The two main sources of internal friction in a rotor-shaft system are the shaft structural hysteresis and the possibleshrink-fit release of the assembly. The internal friction tends to destabilize the over-critical rotor running, but a remedy against this effect may be provided by a proper combination of some external damping in the supports and an anisotropic arrangement of the support stiffness, or at most by the support damping alone, depending on the system geometry. The present analysis reported here considers a general asymmetric rotor-shaft system, where the rotor is perfectly rigid and is constrained by viscous–flexible supports having different stiffnesses on two orthogonal planes. The internal friction is modelled by nonlinear Coulombian forces, which counteract the translational motion of the rotor relative to a frame rotating with the shaft ends. The nonlinear equations of motion are dealt with using an averaging approach based on the Krylov-Bogoliubov method with some adaptation to address the multi-degree-of-freedom nature of the problem. Stable limit cycles may be attained by the overcritical whirling motions, whose amplitudes are inversely proportional to the external dissipation applied by the supports. A noteworthy result is that the stiffness anisotropy of the supports is recognized as beneficial in reducing the natural whirl amplitudes, albeit mainly in the symmetric configuration of the rotor at the mid span and, to a rather lesser extent, in the asymmetric configuration, which then requires a stronger damping action in the supports.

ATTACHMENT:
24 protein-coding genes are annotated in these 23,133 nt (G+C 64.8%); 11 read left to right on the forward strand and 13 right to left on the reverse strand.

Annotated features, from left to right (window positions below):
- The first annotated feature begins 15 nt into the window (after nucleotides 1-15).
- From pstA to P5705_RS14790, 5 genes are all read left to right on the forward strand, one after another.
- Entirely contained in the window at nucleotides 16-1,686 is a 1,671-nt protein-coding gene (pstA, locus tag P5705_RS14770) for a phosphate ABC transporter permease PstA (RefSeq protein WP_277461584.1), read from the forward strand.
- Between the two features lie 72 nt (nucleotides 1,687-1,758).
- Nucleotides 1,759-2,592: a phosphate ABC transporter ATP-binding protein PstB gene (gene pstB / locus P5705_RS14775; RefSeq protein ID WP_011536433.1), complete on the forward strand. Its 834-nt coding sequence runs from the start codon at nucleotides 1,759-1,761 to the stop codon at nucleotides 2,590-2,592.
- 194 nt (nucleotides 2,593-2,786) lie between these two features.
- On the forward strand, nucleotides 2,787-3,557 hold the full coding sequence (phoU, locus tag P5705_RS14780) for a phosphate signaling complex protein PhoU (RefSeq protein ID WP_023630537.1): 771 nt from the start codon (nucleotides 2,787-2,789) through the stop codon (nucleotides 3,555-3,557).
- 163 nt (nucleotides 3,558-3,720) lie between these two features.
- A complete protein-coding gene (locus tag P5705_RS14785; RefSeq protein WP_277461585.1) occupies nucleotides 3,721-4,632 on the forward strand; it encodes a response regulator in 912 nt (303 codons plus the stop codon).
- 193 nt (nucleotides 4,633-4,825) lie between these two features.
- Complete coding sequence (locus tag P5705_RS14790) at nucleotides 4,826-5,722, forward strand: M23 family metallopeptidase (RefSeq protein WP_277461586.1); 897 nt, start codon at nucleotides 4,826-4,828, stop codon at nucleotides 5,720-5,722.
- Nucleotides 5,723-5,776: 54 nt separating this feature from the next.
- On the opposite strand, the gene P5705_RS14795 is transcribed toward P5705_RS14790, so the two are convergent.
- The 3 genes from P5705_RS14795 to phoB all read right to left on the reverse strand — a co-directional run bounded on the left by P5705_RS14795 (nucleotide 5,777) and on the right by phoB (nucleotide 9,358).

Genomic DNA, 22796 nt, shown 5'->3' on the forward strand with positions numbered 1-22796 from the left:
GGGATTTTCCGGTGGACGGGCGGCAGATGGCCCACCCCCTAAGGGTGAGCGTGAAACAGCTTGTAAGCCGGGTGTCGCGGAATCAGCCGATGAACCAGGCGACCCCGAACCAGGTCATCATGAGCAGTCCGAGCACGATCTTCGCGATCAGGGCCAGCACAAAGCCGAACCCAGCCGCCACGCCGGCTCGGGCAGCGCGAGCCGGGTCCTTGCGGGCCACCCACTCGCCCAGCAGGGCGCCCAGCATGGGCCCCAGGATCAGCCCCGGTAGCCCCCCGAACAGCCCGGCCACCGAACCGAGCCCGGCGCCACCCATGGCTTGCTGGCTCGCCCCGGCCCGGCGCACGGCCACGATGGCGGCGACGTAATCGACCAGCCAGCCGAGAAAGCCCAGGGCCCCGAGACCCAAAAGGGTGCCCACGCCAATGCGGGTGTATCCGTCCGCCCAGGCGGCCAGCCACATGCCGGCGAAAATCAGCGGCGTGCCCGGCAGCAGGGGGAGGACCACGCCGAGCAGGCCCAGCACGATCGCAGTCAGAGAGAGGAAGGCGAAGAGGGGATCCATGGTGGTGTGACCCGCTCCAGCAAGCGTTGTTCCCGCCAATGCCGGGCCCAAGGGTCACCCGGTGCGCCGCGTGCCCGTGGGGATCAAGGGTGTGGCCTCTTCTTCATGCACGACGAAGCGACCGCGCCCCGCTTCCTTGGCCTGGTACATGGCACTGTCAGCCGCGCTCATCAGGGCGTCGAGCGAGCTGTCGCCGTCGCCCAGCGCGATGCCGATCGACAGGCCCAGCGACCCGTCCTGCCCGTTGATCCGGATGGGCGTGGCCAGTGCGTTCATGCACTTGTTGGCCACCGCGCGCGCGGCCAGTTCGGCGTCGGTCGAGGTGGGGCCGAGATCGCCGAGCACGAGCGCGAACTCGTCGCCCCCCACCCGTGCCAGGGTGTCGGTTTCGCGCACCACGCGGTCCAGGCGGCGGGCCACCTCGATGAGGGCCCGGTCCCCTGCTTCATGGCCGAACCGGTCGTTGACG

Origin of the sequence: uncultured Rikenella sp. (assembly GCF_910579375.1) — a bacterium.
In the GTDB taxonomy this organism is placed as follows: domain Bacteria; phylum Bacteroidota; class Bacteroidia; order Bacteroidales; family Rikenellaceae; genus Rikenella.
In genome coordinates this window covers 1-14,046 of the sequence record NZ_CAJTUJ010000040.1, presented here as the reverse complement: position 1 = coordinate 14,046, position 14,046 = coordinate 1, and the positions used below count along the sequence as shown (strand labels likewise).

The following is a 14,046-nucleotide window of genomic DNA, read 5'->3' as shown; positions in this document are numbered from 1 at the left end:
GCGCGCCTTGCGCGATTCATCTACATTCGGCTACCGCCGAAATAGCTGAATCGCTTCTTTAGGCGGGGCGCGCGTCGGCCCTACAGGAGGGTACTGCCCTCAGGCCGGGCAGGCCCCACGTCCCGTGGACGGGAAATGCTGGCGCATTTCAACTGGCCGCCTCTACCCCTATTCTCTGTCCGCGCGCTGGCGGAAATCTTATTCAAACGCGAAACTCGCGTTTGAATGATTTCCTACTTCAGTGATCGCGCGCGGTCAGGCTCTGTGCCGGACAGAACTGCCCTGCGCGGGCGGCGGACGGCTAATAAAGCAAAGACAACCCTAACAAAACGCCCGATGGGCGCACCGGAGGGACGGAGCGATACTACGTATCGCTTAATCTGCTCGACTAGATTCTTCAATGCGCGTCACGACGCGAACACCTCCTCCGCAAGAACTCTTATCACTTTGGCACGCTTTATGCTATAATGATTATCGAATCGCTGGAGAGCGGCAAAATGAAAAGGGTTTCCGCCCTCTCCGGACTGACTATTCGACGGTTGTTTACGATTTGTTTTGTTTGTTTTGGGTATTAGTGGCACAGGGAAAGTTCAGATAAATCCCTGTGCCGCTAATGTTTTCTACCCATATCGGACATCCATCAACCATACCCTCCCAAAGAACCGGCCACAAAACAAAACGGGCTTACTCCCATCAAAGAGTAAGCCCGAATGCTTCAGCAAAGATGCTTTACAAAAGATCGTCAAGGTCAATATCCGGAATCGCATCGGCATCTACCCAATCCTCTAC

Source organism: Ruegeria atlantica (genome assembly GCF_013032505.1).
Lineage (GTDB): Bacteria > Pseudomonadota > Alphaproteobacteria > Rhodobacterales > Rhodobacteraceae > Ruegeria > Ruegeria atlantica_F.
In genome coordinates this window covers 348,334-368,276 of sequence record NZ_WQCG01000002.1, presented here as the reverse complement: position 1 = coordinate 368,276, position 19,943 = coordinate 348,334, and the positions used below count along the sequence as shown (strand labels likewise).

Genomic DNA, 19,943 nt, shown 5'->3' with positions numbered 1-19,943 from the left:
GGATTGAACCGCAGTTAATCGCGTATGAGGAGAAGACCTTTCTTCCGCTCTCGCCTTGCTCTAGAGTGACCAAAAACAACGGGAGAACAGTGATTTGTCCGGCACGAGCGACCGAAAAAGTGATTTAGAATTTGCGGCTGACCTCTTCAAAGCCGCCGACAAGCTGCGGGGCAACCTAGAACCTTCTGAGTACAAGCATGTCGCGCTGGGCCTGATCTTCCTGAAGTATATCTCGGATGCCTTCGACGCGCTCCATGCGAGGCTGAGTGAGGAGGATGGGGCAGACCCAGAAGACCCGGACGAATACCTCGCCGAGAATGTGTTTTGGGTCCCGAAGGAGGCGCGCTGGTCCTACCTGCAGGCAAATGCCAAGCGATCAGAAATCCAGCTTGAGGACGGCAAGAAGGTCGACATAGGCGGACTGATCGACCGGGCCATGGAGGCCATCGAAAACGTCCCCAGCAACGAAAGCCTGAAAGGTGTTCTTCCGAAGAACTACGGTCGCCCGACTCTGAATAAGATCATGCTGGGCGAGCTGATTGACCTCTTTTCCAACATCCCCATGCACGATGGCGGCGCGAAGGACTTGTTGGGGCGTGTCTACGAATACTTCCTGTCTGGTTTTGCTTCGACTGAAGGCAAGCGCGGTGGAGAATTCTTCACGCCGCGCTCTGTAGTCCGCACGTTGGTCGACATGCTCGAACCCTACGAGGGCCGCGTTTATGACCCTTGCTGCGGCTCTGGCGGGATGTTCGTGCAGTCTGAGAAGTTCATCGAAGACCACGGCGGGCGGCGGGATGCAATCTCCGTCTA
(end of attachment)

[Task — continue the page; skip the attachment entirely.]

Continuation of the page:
|Numero di pagine||19|
|Rivista||JOURNAL OF VIBRATION AND CONTROL|
|Stato di pubblicazione||Published - 2017|
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